- Available at PARI during your visit.
- Available at your location with our portable planetarium. *Price varies by county due to travel and fuel costs.
- We adapt the show to the grade/age of your group.
- Let us know if there are key concepts you'd like us to emphasize. We will align with what your group is studying.
Does everyone see the same sky at night? This program looks at the evening’s sky, noting the classical constellations, the Moon and planets that might be visible. We note how stars appear to move as the night progresses. We'll talk about why we see the sky we do at out location and time of year, and why it looks different at different times and from different places on Earth.
We’ll also discuss why starry skies are a vanishing treasure due to light pollution diluting our view of the cosmos. Did you know that naturally dark skies are good for the health of both humans and wildlife too?
Makes a great addition to an evening viewing to help you get acquainted with what you'll see once it gets dark!
What makes the Moon change phases and sometimes even dissapear? Does a lunar eclipse work the same way as the regular phases of the Moon? Does the Moon look the same to everyone, or does it look different from other parts of the Earth? Why is it sometimes out at night, and sometimes during the day?
In this program we will explore the motions and phases of the Moon by first using models and hands-on activities, then observe them in our planetarium.
Especially well suited for younger learners who want to get up and move around!
What do you see when you look up at the night sky? Do the shapes made by the stars look like people and animals on exciting adventures, or grand buildings and important objects? Or maybe you see rivers and mountains representing a far off land?
Humans have been telling stories about what they see in the stars for as long as we can remember. These celestial patterns we learn to recognize act as guideposts for finding out way around in the sky and help determine the changing seasons and track important events.
Today the International Astronomical Union recognizes eighty-eight constellations for organizing the night sky, with most of them based Greek or Roman traditions. But, cultures around the world see different things an tell different stories that reflect their history, beliefs, and way of life. We'll explore some of these views of the night in Stars of My People!
Perfect for exploring cultures and traditions around the world and engaging story-tellers. Ask to add on extra classroom time to draw your own constellations and tell stories from new points of view.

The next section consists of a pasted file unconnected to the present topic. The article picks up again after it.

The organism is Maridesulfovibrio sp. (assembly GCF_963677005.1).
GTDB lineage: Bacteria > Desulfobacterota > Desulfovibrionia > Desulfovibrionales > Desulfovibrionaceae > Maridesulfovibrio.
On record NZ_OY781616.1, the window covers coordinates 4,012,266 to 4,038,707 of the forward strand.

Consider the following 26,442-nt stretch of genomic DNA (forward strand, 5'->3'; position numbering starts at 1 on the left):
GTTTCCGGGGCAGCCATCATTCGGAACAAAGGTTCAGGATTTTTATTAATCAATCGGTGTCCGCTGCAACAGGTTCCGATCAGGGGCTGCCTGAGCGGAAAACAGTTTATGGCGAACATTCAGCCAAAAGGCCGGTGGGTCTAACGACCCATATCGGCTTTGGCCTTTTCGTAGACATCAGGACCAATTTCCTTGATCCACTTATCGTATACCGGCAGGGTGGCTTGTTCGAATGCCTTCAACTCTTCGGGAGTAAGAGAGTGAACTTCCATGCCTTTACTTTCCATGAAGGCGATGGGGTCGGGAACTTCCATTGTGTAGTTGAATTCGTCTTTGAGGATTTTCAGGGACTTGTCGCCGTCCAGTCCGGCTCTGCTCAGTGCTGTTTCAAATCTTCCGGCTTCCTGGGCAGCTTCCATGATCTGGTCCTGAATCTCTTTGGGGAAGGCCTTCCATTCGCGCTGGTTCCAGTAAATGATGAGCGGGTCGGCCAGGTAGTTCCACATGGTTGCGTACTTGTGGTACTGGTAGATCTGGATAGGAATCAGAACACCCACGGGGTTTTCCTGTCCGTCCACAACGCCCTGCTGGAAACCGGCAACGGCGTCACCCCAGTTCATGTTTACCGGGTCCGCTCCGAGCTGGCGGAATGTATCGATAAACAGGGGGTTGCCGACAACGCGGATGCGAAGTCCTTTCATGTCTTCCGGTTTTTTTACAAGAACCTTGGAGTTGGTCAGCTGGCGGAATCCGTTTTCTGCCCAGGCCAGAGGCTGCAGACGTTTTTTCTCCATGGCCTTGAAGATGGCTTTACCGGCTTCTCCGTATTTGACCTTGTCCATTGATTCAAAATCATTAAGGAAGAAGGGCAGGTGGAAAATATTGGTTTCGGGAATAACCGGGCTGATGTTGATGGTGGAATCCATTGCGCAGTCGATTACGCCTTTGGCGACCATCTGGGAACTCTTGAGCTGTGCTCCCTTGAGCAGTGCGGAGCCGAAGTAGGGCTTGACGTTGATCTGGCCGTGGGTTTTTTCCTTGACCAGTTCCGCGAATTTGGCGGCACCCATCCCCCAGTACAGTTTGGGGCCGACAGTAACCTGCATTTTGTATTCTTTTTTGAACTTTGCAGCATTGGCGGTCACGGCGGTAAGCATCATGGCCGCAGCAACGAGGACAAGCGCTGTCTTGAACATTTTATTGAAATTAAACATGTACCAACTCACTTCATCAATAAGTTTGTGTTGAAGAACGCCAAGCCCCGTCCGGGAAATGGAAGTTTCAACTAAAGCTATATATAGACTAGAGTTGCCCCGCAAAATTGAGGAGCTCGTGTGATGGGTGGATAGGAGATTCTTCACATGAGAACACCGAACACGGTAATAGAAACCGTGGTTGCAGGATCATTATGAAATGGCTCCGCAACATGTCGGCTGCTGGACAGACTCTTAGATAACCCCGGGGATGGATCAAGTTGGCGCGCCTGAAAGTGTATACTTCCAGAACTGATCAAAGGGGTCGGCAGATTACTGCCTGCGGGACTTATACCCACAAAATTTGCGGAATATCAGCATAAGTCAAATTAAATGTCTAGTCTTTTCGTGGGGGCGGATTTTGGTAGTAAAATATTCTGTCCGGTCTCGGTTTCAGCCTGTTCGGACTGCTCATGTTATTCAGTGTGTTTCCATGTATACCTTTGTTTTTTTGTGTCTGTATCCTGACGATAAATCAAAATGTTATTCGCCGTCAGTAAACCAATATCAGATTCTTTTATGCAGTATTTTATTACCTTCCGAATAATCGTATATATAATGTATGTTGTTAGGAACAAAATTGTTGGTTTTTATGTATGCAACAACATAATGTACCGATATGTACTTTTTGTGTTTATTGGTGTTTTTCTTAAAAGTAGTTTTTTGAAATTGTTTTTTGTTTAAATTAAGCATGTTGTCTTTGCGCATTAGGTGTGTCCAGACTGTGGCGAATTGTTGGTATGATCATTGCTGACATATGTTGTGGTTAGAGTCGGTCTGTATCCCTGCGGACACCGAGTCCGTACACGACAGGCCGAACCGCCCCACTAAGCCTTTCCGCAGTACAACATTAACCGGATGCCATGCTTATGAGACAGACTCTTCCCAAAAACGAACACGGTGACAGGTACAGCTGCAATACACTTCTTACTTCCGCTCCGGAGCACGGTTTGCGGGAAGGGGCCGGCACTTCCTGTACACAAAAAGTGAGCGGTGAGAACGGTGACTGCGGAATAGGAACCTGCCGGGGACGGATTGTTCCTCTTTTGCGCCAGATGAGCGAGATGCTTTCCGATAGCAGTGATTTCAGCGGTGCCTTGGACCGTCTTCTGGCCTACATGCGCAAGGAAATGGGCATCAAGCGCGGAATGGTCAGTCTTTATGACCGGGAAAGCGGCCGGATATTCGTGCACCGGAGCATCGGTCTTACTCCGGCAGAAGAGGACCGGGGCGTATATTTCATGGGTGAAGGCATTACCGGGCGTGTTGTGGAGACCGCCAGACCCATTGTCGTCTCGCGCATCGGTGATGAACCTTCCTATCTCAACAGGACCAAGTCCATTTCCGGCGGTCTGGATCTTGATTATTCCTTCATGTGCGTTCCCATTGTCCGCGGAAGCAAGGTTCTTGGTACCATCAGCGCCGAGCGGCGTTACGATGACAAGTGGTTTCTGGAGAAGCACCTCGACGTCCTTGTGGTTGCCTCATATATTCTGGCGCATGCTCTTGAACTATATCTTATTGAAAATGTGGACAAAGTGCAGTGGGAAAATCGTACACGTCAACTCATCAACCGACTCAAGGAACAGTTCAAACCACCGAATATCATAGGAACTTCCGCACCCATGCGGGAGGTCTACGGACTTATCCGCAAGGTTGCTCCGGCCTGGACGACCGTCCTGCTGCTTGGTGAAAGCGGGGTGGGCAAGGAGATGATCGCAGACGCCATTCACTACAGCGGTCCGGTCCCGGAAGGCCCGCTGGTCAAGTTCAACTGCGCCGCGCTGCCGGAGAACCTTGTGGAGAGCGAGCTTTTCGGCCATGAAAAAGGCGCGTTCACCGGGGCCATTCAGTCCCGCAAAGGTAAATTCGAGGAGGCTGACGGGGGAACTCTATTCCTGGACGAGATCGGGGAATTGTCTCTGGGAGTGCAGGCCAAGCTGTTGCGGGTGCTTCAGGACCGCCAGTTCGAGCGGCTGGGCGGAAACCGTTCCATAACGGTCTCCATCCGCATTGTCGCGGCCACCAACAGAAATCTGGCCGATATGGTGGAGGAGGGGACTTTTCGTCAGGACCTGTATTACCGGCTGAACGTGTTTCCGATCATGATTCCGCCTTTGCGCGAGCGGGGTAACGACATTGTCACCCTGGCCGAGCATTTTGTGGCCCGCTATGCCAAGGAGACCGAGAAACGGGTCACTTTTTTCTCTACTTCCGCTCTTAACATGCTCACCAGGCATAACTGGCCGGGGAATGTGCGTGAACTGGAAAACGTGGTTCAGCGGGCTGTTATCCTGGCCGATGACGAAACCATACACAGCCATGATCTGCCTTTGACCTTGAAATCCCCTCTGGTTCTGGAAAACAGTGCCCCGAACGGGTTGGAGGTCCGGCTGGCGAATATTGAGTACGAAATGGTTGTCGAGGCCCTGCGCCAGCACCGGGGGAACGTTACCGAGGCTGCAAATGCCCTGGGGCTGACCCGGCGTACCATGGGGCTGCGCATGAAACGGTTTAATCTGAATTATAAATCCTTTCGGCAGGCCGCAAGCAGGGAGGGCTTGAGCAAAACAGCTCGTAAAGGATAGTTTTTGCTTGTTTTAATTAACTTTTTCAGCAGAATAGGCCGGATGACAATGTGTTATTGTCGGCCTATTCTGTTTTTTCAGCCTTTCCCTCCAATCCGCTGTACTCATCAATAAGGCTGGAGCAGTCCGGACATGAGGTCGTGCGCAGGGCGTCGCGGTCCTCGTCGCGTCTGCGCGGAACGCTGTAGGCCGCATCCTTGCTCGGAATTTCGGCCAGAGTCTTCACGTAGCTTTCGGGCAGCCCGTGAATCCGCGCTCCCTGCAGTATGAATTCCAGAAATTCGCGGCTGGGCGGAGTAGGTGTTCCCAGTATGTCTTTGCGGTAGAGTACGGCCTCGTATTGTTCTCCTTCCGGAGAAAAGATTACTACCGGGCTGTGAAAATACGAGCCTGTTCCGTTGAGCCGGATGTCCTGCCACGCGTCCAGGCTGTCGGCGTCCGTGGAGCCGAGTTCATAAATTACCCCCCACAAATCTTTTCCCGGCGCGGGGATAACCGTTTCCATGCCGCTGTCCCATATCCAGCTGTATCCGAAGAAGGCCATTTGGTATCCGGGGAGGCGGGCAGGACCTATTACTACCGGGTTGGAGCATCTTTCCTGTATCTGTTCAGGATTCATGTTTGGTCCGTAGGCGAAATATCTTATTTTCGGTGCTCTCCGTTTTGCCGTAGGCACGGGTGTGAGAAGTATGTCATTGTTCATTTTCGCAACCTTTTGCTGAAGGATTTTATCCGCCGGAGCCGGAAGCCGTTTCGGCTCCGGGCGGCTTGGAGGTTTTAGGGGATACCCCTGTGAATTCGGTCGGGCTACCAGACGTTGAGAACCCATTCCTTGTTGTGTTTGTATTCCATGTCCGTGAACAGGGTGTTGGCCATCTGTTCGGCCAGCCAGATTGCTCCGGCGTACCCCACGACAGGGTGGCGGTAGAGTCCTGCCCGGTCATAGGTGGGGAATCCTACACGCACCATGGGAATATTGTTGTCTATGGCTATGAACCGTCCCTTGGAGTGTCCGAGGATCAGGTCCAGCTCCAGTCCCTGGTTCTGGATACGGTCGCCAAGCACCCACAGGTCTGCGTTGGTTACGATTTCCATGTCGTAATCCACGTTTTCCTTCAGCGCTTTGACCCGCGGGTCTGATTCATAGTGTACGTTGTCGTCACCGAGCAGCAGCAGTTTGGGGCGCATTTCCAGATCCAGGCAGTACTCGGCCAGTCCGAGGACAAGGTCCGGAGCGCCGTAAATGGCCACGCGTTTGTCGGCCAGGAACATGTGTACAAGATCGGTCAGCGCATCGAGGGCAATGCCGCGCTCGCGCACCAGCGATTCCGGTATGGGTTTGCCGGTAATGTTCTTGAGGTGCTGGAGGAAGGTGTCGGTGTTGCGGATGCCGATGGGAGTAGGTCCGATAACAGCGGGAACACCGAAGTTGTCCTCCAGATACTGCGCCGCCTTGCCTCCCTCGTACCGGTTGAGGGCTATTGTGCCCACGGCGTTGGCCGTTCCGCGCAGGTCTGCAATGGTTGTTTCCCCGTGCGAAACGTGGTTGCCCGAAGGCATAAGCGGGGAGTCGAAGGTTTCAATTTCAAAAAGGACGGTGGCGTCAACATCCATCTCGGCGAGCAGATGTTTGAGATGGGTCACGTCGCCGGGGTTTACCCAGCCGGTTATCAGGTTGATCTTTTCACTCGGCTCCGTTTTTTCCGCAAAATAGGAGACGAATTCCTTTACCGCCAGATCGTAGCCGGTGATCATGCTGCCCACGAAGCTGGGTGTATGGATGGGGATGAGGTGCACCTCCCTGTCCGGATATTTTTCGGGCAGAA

Can you find the planets in the night sky? Do you know how to tell which bright points of light are stars and which are balls of gas an rock in our own solary system? It is easier than you think once you know the Realm of the Planets.
The journey the planets take across the sky follows what is called the ecliptic and is also home to the Sun, Moon, and the Zodiac constellations. This common path is why things appear to move as they do, why we have equinoxes and solstices, and why sometimes things appear to move backwards, or retrograde.
We'll also take a look at how the sky changes over time and introduce you to Ophiuchus the Serpent Bearer... can you guess why?
If you've ever wondered, "Hey, what's that really bright star over there?" this is the program for you!
You probably know that here at PARI, winter begins in December and summer arrives in July. But, not everywhere in the world experiences these seasons at the same time of year as us.
One thing every part of Earth has in common is that the seasons changes on solstices and equinoxes. What season you get depends on where you are. The Earth's tilt on its axis is responsible for this, and we'll investigate when and why it causes the familiar changes we see each year.
Smaller changes happen each day as well, like the location and time that the Sun sets and rises. This leads to different lengths of daylight and amounts of energy each part of the Earth receives.
Ancient peoples around the world used these same techniques to make calendars and determine when to plant and harveset crops, or when to plan a journey.
Over 200 years ago, Meriwether Lewis and William Clark returned from their exploration of the Louisiana Purchase. In the days before GPS, how did they know where they were?
Using the Sun, the Moon, and navigational stars, they could determine their latitude and longitude as they created a map of their journey across the newest piece of the United States. They didn't do it alone either, they had some crucial help along they way that made their journey a success.
Do you think these methods were new and unique, cutting-edge navigational techniques at the time? Or did they take advantage of a long tradition of navigation using the stars that humans discovered long ago?
A blending of history and astronomy join here to show the connection between humanity and the stars.